The only control issue I've had is that I've often blocked behind someone rather than choke them out because I'm just before the prompt, and blocking makes noise that alerts them - bit poor that.

I get what you mean though, I know every stealth game has to have the ability to play it as an action game nowadays to "widen appeal", but here that inclusion feels like it works to the detriment of the game. Your character is so powerful and combat so easy that it actually trivialises the whole reason to be stealthy in the first place - avoiding confrontations where you'd be unmatched taken them on frontally. I mean, the potential for sandbox stuff is there - you can stick a springmine to a rat, possess it and run it at a guard, but there's no real point when there's far easier and more efficient ways of killing that guy at range.

That's probably why I'll get a lot from a game like this. If you give me the tools I'll mess with them in various different ways just for fun.

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I think some of it depends on whether you play a game for efficiency or not. Combat definitely seems like the easiest way of getting through the levels, but I would never play it like that because I enjoy finding the stealthy routes and the alternative ways of dealing with the missions. Like the end of the first proper mission. I could have just killed the main target the second I saw him and it would have been easier, but I went to the trouble of avoiding that and got a much longer and narratively satisfying conclusion.

It's rather like complaining that in Hitman it's easier in some levels just to kill all the guards than to set up elaborate kills. True, but missing the point of the game.

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The levels in Batman are narrower, the solutions to problems less varied and more prescriptive. It's not a comparison that even begins to stack up.

I love the Batman games. They are muscular, confident, tight. The combat is good. But the Batman games are not in the same stratosphere as Dishonored.

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Oh, don't get me wrong, it's a great game and great fun. I love the world design and the art design, and I think a lot of the gameplay systems are "done right". It's definately going to be "up there" under my GOTY, even if it doesn't quite reach the standards of the 90s games that it's clearly influenced by (same with Xcom).

I'm enjoying my stealthy playthrough, I was just a bit disappointed that even on a harder difficulty, even hampering my character by not buying any powers, my combat playthough was basically far easier. Yes, you can die quickly when getting into melee with half a dozen guys, but with instant-kill bullets and bolts and firebolts and sticky grenades and prox mines and ease with which enemies will shoot each other and the ability to simply warp to higher ground and come at it again, there's basically no need for you ever to be in that situation. And again, that's with me deliberately reducing the options at my disposal to get an achievement.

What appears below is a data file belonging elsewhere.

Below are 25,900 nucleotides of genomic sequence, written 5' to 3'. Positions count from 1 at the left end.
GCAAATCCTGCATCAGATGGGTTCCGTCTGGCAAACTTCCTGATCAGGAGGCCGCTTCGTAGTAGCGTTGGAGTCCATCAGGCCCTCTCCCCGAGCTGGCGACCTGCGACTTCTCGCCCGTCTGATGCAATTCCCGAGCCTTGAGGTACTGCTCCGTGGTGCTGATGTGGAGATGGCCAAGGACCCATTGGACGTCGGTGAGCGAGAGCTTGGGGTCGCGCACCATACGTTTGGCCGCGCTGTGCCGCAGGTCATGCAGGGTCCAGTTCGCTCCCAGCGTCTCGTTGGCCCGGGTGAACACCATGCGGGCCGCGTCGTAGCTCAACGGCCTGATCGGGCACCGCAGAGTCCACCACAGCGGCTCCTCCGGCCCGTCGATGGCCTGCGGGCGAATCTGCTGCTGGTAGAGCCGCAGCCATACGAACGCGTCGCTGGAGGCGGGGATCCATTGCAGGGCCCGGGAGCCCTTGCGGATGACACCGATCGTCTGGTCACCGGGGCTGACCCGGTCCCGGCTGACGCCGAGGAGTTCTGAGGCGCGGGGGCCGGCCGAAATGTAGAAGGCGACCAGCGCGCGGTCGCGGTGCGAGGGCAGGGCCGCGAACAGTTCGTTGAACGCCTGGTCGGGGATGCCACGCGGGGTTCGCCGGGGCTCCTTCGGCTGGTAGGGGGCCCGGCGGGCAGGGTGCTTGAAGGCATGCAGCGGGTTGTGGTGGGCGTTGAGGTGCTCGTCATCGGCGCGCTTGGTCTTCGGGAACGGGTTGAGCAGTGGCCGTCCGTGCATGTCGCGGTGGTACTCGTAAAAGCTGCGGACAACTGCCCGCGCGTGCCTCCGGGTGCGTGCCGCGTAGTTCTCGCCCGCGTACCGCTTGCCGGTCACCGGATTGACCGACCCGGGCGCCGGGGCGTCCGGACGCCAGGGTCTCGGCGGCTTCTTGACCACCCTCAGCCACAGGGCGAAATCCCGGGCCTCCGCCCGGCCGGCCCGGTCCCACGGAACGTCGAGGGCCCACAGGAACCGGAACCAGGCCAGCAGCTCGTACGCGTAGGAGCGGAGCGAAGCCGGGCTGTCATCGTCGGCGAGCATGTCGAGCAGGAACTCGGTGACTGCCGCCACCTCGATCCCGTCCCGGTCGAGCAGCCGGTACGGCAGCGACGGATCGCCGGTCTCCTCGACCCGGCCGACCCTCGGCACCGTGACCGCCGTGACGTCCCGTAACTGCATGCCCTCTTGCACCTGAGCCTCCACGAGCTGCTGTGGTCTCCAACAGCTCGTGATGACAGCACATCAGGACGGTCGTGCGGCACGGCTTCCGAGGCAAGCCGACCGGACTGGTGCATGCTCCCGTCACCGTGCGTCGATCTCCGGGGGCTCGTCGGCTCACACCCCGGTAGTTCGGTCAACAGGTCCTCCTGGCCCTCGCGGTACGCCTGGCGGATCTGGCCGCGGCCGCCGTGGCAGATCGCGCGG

Gamers naturally play for efficiency, if it's a shooter then you want the most powerful gun, if it's an MMO you want the correct build, if it's an RTS you want the correct army queue. Games are systems, and system mastery is what happens over the 8-10 hours they go on for - improving the skills of the player at playing within the games systems. Noble sentiment is nice, but in reality people will play with what's most effective, even if it is less fun to do so. I've seen plenty of blogs on the topic from boardgame or CCG designers that say this is a trap that design can fall into. The best way to make people play for fun, or for creative solutions, is to make everything equally feasible, even if you wish the design to be assymetric (like it is in DE:HR).

Dishonoured being as much an action game as it was a stealth game would be fine, but that's not actually the case, the action element overshadows the stealth. The powers are mostly focused around killing, except for Blink, which is useful in traversal, stealth and combat. A few more powers like that, a blackjack for swordfights that disable, rather than kill, a knockout gas mine, etc - these would have made things a bit more balanced.

VV I felt the same way at the start with my stealthy playthrough, it's something that becomes apparent with a second, different playthrough. I didn't understand the complaints of that RPS blog mentioned until I started again. Oddly, that's a similar problem to Deus Ex 3, in that it got a bit weaker on a second playthrough because you ended up playing a largely similar character anyway and realised how limited the customisation was.